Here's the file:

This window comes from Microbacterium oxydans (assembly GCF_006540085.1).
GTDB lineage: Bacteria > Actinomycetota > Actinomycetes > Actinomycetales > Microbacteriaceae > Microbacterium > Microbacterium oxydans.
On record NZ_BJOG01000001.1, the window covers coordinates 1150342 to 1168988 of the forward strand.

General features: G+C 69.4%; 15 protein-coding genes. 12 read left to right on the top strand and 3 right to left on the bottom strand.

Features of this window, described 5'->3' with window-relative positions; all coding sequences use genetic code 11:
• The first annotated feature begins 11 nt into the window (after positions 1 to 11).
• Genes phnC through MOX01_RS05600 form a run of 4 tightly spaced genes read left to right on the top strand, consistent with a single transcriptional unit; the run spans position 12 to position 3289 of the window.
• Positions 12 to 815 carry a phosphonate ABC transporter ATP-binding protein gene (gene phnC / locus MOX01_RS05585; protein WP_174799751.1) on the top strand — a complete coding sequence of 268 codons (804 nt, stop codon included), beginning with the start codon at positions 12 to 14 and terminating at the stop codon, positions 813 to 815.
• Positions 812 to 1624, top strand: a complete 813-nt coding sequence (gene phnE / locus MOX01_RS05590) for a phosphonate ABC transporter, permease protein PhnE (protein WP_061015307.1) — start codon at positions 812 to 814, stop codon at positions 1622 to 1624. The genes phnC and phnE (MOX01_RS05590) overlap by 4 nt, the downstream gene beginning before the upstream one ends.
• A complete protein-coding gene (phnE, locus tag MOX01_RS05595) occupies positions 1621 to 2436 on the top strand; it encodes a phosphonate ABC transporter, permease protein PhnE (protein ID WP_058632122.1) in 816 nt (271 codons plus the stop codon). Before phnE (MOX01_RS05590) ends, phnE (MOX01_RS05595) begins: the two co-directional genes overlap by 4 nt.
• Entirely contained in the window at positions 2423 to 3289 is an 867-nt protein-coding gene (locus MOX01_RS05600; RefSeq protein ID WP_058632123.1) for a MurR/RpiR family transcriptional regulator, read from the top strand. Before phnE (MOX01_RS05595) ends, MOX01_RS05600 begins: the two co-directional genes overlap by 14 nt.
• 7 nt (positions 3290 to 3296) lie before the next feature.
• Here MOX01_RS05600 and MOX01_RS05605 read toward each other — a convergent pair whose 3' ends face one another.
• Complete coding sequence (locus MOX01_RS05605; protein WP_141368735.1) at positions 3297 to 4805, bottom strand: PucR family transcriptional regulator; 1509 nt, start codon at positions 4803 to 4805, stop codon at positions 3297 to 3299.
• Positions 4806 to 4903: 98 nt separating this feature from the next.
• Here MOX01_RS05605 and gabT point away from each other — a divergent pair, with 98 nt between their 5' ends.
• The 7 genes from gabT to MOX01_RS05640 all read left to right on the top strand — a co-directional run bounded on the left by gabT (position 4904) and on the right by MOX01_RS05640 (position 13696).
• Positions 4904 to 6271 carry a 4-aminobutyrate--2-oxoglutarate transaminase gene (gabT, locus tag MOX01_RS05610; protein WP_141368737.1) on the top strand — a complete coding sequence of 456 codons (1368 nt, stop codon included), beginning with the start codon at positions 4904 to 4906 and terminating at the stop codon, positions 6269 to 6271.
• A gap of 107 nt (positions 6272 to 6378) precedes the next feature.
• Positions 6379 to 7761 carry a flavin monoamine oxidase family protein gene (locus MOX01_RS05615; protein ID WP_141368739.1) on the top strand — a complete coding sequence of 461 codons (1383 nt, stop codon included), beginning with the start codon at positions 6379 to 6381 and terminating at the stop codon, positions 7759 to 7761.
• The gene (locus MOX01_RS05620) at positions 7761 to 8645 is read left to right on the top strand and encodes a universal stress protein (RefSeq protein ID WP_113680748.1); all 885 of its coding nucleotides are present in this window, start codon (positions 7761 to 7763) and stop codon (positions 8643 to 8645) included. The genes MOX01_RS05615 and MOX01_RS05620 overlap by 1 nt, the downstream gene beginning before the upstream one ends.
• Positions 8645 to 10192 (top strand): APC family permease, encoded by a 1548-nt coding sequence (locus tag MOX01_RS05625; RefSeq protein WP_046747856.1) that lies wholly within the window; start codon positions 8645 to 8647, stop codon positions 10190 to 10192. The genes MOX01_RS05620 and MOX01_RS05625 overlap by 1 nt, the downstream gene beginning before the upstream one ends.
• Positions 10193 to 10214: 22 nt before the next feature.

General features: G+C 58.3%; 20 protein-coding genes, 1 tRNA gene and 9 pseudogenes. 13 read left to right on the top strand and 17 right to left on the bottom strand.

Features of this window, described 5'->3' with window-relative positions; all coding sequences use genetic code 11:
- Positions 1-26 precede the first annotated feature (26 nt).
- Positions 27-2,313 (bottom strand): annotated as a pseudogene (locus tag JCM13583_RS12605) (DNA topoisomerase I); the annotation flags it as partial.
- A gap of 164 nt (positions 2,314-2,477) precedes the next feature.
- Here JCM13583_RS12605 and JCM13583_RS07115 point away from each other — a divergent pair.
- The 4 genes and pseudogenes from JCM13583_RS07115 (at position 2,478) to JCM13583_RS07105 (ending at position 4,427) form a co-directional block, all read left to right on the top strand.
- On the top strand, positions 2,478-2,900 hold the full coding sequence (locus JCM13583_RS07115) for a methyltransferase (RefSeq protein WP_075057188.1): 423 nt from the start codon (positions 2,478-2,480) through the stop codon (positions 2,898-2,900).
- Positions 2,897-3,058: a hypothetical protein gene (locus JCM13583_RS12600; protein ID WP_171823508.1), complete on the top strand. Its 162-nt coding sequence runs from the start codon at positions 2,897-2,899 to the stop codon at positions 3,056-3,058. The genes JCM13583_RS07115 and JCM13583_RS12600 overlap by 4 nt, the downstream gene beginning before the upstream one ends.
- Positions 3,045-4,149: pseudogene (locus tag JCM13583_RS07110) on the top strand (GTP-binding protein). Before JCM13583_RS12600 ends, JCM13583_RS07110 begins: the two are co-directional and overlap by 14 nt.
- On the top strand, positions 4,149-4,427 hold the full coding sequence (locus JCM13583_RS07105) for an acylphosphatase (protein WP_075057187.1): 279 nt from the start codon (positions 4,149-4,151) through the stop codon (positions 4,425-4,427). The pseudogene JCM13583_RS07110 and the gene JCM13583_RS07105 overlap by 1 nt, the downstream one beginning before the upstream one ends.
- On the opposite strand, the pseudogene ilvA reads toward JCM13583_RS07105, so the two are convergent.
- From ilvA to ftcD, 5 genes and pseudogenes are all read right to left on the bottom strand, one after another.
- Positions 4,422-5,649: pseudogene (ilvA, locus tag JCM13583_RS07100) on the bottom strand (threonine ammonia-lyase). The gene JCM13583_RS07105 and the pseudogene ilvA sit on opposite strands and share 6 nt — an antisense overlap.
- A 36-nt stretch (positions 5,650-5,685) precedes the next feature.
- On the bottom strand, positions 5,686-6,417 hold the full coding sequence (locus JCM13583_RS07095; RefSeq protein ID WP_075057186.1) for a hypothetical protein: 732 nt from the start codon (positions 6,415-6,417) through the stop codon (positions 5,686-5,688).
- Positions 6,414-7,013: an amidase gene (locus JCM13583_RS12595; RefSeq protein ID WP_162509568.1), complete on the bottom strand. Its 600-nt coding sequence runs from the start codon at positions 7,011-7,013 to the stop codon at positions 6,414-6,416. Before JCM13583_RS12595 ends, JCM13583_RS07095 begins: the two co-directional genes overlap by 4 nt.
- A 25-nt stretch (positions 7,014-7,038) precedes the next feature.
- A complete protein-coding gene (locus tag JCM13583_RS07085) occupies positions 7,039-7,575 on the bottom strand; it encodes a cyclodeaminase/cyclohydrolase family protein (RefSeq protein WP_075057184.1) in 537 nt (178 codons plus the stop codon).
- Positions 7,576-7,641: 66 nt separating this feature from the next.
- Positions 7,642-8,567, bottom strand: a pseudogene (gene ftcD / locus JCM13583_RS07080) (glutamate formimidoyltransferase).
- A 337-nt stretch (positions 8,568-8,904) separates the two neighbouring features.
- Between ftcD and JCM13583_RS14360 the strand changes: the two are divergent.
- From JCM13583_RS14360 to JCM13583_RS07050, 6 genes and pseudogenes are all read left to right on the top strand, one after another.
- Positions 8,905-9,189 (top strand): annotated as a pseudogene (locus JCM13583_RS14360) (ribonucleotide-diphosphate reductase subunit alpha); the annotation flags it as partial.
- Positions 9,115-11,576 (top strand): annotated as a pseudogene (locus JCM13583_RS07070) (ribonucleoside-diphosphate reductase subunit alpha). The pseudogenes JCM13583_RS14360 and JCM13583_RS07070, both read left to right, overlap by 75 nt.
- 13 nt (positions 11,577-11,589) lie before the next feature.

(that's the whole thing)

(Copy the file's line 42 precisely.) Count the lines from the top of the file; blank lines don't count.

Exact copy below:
- A complete protein-coding gene (locus tag JCM13583_RS07085) occupies positions 7,039-7,575 on the bottom strand; it encodes a cyclodeaminase/cyclohydrolase family protein (RefSeq protein WP_075057184.1) in 537 nt (178 codons plus the stop codon).